Appalachian Food Gardening

Eating Cabbage in the Mountains

Cabbage in garden

“Southern mountain folk have been growing and eating cabbages for over three centuries now, and mostly loving every minute of it. Contrary to the minstrel song that would indicate boiling was the only way of cooking cabbages, mountain people over the years have enjoyed shredding and salting them (sauerkraut), as well as frying, steaming, and stewing them, and of course, serving them raw (coleslaw).

The Jamestown colonists were cultivating and consuming cabbage as early as 1625 along with corn and beans. Like maize, cabbage was relatively easy to grow and could be easily stored for winter consumption.

The valleys and coves of the Appalachians—black rich bottomlands—are ideal for growing cabbage and other truck crops. Thus in addition to the family garden plots, you often find quite a bit of commercial cabbage acreage yet today in the foothills of north Georgia, western North Carolina, east Tennessee, and Virginia. Typical of small farmer cabbage growers is Jewell Jones in north Georgia’s Cartecay community, whose farm boasts glistening green fields of cabbage every spring and summer.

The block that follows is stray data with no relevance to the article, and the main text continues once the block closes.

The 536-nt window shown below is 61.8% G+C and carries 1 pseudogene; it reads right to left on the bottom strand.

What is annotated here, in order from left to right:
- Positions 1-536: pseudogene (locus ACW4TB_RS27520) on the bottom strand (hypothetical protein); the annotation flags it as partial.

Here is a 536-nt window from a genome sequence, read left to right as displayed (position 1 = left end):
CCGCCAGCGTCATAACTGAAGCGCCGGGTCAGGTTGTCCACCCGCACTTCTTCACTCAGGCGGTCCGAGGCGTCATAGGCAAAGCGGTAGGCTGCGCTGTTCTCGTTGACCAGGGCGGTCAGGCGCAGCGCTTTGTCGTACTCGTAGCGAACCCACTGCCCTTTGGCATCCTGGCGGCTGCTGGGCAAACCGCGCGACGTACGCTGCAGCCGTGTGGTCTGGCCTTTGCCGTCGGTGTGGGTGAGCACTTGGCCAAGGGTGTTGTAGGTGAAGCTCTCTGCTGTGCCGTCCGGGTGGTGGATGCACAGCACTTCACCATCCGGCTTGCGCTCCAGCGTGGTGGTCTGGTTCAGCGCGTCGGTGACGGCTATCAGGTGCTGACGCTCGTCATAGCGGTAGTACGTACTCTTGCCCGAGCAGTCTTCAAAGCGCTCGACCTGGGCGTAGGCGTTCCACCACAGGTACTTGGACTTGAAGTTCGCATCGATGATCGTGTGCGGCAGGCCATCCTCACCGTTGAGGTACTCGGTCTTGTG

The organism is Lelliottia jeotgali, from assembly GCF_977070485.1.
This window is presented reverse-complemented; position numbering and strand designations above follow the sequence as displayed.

Several people told me how they preserved their crop over winter by burying the cabbage heads upside down. They brought them in for eating one at at time, having to discard only an outer leaf or two. For those people who had root cellars, the cabbage could be stored alongside their potatoes and apples.”

—”Smokehouse Ham, Spoon Bread & Scuppernong Wine” by Joseph E. Dabney


I love cabbage anyway I can get it. Pap always grew a row of cabbage and it was so good fresh and crispy from the garden. We’ve grown cabbage several times over the years, but last year was our most successful harvest. We only made one small change but it made such a difference.

Blind Pig reader Ed Ammons said he planted his cabbage under row cover and that it really worked well, so last year we tried row covers. The cabbage was amazing. The cover protects the growing cabbage from insects while letting in all the rain and sunshine. Our cabbage was just lovely.